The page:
There’s also The Organic Farmers Market which takes place from 9am – 4pm on Saturdays at 16 Marula Lane, Karen and then on Sundays at Kilimani Primary School. They have all sorts of cool things for sale such as food, essential oils, granola, spices, nut butter, and fresh produce.
22. Learn All About the ‘Out of Africa’ Writer at the Karen Blixen Museum
If you’ve ever read or watched ‘Out of Africa’ (as I did whilst writing this post) you’ll want to visit the Karen Blixen Museum. The museum at ‘the foot of the Ngong Hills’ is the former home of Danish writer and coffee farmer, Karen Blixen.
While here you can take tours of the museum, learn about Kenya’s colonial past, and get a cup of coffee or some food (I had a really good parmigiana here) at the Karen Blixen Coffee Garden.
23. Go Hiking in the Ngong Hills
Going hiking in the Ngongo Hills is one of the most outdoorsy and active things to do in Nairobi. Situated a little way out of the city, near Ngong town, the Ngong Hills are a series of 7 hills with fantastic views of the surrounding area.
If you want to walk the whole way, it takes between 4 – 6 hours, depending on how fast you go. There’s also a nice picnic site at the top where you can relax after all that exercise.
Entry fees are very reasonable, at 696 KES (around $5) to enter. Just be aware that all payments are cashless, meaning you need to pay by card or Mpesa.
If you’re feeling extra adventurous, you can also go zip lining in the Ngong Hills with Kompass. they also have a restaurant, as well as other activities such as archery, zip lining, and paintballing.
MY TIP: You can’t bring plastic bottles on the hike, so make sure you have a reusable bottle.
24. Visit Langata Links Shops
A great place to visit on your trip to Nairobi is Langata Link Shops, which sells lots of different items from local producers.
This includes some of my favourite kenyan brands, Kangarui, Natural Lamu, Lulu Kitolo Studio, and Ocean Sole. Ocean Sole is a cool social enterprise that recycles old flip-flops that wash up on the beaches of Kenya and make them into cool objects – both art and more functional things!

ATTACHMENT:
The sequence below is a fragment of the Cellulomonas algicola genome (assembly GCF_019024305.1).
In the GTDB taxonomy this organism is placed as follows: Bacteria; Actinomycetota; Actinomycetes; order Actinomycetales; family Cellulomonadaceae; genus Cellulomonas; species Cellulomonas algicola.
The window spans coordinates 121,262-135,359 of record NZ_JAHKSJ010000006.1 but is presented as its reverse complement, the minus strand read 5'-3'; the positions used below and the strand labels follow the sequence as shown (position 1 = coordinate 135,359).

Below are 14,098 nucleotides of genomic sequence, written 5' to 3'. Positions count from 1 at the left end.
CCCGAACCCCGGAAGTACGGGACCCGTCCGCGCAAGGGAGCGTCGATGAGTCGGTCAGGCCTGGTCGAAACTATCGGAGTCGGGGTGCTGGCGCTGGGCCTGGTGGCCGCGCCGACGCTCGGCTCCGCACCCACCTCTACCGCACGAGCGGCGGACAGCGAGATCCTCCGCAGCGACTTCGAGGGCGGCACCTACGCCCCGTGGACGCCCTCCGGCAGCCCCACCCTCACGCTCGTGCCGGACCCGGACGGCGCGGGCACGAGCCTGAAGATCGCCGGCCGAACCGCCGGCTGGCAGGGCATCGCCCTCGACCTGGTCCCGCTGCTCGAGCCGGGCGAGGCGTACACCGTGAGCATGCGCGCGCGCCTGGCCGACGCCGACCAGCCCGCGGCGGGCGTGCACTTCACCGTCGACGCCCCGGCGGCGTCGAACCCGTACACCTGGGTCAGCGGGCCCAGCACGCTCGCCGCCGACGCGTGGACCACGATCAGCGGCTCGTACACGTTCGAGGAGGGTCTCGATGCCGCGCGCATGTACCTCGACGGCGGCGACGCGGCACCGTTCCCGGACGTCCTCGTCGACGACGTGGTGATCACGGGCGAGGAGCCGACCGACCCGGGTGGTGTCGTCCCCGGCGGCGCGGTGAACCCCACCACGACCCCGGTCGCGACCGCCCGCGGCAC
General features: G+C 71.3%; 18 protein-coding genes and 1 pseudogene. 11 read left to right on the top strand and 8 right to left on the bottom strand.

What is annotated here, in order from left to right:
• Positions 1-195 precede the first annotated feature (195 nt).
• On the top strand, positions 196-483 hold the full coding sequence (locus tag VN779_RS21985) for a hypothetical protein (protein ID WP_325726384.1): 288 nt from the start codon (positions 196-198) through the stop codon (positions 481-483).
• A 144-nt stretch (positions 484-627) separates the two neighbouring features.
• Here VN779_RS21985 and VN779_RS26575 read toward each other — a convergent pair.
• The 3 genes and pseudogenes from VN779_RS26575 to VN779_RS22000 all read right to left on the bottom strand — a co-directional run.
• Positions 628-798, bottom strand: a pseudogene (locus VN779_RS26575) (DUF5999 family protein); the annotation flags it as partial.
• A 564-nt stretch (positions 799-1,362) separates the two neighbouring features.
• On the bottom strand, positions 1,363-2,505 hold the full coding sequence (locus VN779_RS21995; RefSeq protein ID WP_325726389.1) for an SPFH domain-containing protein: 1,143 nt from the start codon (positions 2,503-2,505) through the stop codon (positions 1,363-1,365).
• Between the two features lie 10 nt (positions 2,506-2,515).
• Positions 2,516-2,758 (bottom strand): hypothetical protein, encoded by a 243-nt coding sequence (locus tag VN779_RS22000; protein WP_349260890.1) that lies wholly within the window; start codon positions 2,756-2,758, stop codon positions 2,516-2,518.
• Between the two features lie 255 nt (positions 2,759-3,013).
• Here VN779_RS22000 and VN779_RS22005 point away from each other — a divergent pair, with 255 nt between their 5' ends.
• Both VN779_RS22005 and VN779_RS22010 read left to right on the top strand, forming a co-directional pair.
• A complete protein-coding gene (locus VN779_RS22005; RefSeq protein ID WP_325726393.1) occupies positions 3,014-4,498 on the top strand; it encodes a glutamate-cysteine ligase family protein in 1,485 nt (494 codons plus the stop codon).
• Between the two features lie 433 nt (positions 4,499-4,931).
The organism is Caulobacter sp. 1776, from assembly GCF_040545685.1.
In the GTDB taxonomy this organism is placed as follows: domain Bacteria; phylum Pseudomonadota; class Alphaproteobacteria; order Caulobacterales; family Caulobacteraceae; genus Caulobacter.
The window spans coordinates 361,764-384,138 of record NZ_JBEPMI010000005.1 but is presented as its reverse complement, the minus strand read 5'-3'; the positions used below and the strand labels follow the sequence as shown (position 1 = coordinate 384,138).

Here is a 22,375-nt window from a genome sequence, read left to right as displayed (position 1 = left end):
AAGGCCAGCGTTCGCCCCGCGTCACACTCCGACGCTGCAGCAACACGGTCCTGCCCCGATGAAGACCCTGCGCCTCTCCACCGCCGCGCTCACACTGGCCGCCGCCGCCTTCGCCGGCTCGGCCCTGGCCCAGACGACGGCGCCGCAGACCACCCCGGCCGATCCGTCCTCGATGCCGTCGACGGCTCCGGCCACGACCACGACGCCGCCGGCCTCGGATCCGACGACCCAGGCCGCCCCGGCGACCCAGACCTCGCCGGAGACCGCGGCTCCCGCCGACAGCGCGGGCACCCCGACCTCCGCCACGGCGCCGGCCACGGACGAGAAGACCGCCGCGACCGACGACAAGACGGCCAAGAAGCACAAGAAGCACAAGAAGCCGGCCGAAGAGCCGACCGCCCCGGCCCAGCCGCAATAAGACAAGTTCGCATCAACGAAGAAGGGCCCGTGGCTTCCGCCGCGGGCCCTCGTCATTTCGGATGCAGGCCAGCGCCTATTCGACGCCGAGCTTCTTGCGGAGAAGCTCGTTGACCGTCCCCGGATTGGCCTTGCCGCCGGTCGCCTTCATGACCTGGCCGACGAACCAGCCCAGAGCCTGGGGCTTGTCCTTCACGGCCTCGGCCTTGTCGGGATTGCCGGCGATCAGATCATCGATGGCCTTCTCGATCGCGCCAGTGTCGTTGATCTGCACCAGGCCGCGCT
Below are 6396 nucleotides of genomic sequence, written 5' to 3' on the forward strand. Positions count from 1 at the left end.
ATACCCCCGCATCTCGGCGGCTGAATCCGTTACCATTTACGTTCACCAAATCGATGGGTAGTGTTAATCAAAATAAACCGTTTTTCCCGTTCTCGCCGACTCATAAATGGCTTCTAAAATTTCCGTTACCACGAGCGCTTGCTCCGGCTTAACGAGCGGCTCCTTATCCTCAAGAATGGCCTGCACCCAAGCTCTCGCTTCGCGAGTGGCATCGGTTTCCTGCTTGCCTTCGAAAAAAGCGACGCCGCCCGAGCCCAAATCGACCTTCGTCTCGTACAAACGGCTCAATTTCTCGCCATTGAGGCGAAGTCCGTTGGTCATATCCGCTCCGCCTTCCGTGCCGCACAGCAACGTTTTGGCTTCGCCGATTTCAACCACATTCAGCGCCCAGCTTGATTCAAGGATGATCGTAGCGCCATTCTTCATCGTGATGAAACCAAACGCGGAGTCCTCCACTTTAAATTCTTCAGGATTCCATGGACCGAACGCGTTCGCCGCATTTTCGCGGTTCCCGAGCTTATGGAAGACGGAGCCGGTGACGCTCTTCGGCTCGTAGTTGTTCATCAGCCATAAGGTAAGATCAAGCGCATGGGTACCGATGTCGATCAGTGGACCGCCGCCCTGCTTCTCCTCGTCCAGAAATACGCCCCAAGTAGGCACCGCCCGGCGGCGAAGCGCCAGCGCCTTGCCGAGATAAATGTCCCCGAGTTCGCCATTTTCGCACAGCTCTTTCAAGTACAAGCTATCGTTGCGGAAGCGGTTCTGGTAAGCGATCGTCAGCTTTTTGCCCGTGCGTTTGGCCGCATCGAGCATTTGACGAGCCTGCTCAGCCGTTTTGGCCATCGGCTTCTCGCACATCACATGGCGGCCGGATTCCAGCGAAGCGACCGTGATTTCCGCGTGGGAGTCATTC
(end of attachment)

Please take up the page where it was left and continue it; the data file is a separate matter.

This is also where you’ll find the Tin Roof Cafe Langata (there’s also one in Karen) which serves delicious food.
25. See the Baby Elephants at the Nairobi Elephant Orphanage
One of my favourite places to visit in Nairobi is the Sheldrick Wildlife Trust, (formerly the David Sheldrick Wildlife Trust) a rehabilitation centre for abandoned or orphaned baby elephants (and other animals, occasionally rhinos) who are too young to survive in the wild on their own.
The elephant orphanage in Nairobi was started by the late Dame Daphne Sheldrick in memory of her late husband, David, a legendary ranger of Tsavo National Park. The elephants are cared for and then released back into the wild when they are old enough.
Visitors are allowed in at 11 a.m. each day for approximately 1 hour to see the elephants and listen to a talk by one of the keepers. Sometimes the baby elephants come up to say hello and I’ve had my foot trodden on many times! You can adopt a baby elephant for as little as $50 a year.
You now have to book to visit. Bookings open 3 months in advance via the website and fill up quickly, so plan ahead. It costs 1500 KES or $15 to visit.
MY TIP: Make sure you book ahead and arrive early so you can get to the front.
26. Buy Beautiful Souvenirs at Utamaduni – Artisans of Africa
Located in Langata, Utamaduni has an amazing array of African crafts.
They sell all kinds of things from African-inspired fashion and jewellery, to homeware and fabrics. Including my favourite Kangarui cushions! There’s also a restaurant & garden where you can take a well-earned rest from all that shopping.
27. Visit Bomas of Kenya to Learn About Kenyan Culture
If you’re looking for one of the best places in Nairobi to learn about Kenyan culture and history, take a visit to Bomas of Kenya. The centre was set up to educate people about the different ethnic groups found in Kenya and to help preserve and celebrate the Kenyan culture.
Visitors can watch music and dance performances and see the many exhibits. There are a number of tours that visit Bomas of Kenya, along with the Giraffe Centre, Elephant Orphanage and sometimes Nairobi National Park.
28. Go on Safari in Nairobi National Park